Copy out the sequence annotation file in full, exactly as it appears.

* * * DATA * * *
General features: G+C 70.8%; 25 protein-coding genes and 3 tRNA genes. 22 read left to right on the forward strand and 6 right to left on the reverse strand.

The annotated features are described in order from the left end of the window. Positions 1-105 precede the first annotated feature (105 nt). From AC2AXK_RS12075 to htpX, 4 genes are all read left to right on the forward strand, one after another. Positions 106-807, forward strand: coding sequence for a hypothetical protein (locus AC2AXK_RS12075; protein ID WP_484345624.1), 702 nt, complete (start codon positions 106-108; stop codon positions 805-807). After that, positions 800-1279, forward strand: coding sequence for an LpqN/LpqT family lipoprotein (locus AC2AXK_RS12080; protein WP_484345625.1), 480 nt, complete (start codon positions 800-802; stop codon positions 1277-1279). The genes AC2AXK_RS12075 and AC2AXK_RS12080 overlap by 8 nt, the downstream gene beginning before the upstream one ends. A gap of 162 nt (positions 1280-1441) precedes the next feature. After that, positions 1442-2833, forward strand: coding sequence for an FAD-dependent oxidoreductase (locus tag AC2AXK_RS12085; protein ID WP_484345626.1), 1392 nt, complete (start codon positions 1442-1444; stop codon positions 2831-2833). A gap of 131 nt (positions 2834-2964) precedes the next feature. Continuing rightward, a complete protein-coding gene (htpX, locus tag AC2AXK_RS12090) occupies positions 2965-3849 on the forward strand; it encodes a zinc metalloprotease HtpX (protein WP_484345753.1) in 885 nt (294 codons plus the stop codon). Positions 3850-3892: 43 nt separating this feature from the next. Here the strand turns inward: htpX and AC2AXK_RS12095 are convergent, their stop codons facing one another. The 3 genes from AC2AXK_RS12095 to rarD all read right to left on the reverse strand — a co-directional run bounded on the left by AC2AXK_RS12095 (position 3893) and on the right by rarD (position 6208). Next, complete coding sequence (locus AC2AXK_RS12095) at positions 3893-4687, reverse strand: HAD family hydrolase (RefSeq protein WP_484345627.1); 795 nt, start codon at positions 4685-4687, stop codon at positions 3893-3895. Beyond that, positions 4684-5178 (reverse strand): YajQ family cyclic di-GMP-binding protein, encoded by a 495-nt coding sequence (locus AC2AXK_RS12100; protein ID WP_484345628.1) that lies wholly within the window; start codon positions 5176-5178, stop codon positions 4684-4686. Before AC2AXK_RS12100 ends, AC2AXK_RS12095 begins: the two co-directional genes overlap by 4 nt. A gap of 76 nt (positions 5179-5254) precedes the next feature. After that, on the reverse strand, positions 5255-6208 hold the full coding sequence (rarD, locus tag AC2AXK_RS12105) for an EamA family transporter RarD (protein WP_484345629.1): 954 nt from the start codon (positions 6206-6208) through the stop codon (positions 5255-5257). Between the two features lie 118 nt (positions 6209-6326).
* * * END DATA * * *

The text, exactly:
General features: G+C 70.8%; 25 protein-coding genes and 3 tRNA genes. 22 read left to right on the forward strand and 6 right to left on the reverse strand.

The annotated features are described in order from the left end of the window. Positions 1-105 precede the first annotated feature (105 nt). From AC2AXK_RS12075 to htpX, 4 genes are all read left to right on the forward strand, one after another. Positions 106-807, forward strand: coding sequence for a hypothetical protein (locus AC2AXK_RS12075; protein ID WP_484345624.1), 702 nt, complete (start codon positions 106-108; stop codon positions 805-807). After that, positions 800-1279, forward strand: coding sequence for an LpqN/LpqT family lipoprotein (locus AC2AXK_RS12080; protein WP_484345625.1), 480 nt, complete (start codon positions 800-802; stop codon positions 1277-1279). The genes AC2AXK_RS12075 and AC2AXK_RS12080 overlap by 8 nt, the downstream gene beginning before the upstream one ends. A gap of 162 nt (positions 1280-1441) precedes the next feature. After that, positions 1442-2833, forward strand: coding sequence for an FAD-dependent oxidoreductase (locus tag AC2AXK_RS12085; protein ID WP_484345626.1), 1392 nt, complete (start codon positions 1442-1444; stop codon positions 2831-2833). A gap of 131 nt (positions 2834-2964) precedes the next feature. Continuing rightward, a complete protein-coding gene (htpX, locus tag AC2AXK_RS12090) occupies positions 2965-3849 on the forward strand; it encodes a zinc metalloprotease HtpX (protein WP_484345753.1) in 885 nt (294 codons plus the stop codon). Positions 3850-3892: 43 nt separating this feature from the next. Here the strand turns inward: htpX and AC2AXK_RS12095 are convergent, their stop codons facing one another. The 3 genes from AC2AXK_RS12095 to rarD all read right to left on the reverse strand — a co-directional run bounded on the left by AC2AXK_RS12095 (position 3893) and on the right by rarD (position 6208). Next, complete coding sequence (locus AC2AXK_RS12095) at positions 3893-4687, reverse strand: HAD family hydrolase (RefSeq protein WP_484345627.1); 795 nt, start codon at positions 4685-4687, stop codon at positions 3893-3895. Beyond that, positions 4684-5178 (reverse strand): YajQ family cyclic di-GMP-binding protein, encoded by a 495-nt coding sequence (locus AC2AXK_RS12100; protein ID WP_484345628.1) that lies wholly within the window; start codon positions 5176-5178, stop codon positions 4684-4686. Before AC2AXK_RS12100 ends, AC2AXK_RS12095 begins: the two co-directional genes overlap by 4 nt. A gap of 76 nt (positions 5179-5254) precedes the next feature. After that, on the reverse strand, positions 5255-6208 hold the full coding sequence (rarD, locus tag AC2AXK_RS12105) for an EamA family transporter RarD (protein WP_484345629.1): 954 nt from the start codon (positions 6206-6208) through the stop codon (positions 5255-5257). Between the two features lie 118 nt (positions 6209-6326).